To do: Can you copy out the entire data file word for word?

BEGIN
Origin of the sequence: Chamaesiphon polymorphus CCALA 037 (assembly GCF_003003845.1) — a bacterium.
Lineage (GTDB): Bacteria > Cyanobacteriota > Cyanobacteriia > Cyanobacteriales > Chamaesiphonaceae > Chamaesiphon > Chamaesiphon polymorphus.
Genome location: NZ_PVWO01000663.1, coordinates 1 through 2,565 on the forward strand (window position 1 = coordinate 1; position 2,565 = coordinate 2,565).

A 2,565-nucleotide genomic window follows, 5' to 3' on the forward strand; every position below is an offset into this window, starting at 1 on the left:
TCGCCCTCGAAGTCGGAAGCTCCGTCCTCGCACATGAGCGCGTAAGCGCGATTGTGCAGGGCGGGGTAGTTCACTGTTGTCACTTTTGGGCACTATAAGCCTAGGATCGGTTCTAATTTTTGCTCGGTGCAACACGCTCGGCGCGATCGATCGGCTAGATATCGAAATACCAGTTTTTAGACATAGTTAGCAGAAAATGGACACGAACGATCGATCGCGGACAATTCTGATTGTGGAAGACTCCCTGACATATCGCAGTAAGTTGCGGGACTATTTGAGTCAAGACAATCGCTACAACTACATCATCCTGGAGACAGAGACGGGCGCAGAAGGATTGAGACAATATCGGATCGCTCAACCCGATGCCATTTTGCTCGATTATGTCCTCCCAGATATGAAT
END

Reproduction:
Origin of the sequence: Chamaesiphon polymorphus CCALA 037 (assembly GCF_003003845.1) — a bacterium.
Lineage (GTDB): Bacteria > Cyanobacteriota > Cyanobacteriia > Cyanobacteriales > Chamaesiphonaceae > Chamaesiphon > Chamaesiphon polymorphus.
Genome location: NZ_PVWO01000663.1, coordinates 1 through 2,565 on the forward strand (window position 1 = coordinate 1; position 2,565 = coordinate 2,565).

A 2,565-nucleotide genomic window follows, 5' to 3' on the forward strand; every position below is an offset into this window, starting at 1 on the left:
TCGCCCTCGAAGTCGGAAGCTCCGTCCTCGCACATGAGCGCGTAAGCGCGATTGTGCAGGGCGGGGTAGTTCACTGTTGTCACTTTTGGGCACTATAAGCCTAGGATCGGTTCTAATTTTTGCTCGGTGCAACACGCTCGGCGCGATCGATCGGCTAGATATCGAAATACCAGTTTTTAGACATAGTTAGCAGAAAATGGACACGAACGATCGATCGCGGACAATTCTGATTGTGGAAGACTCCCTGACATATCGCAGTAAGTTGCGGGACTATTTGAGTCAAGACAATCGCTACAACTACATCATCCTGGAGACAGAGACGGGCGCAGAAGGATTGAGACAATATCGGATCGCTCAACCCGATGCCATTTTGCTCGATTATGTCCTCCCAGATATGAAT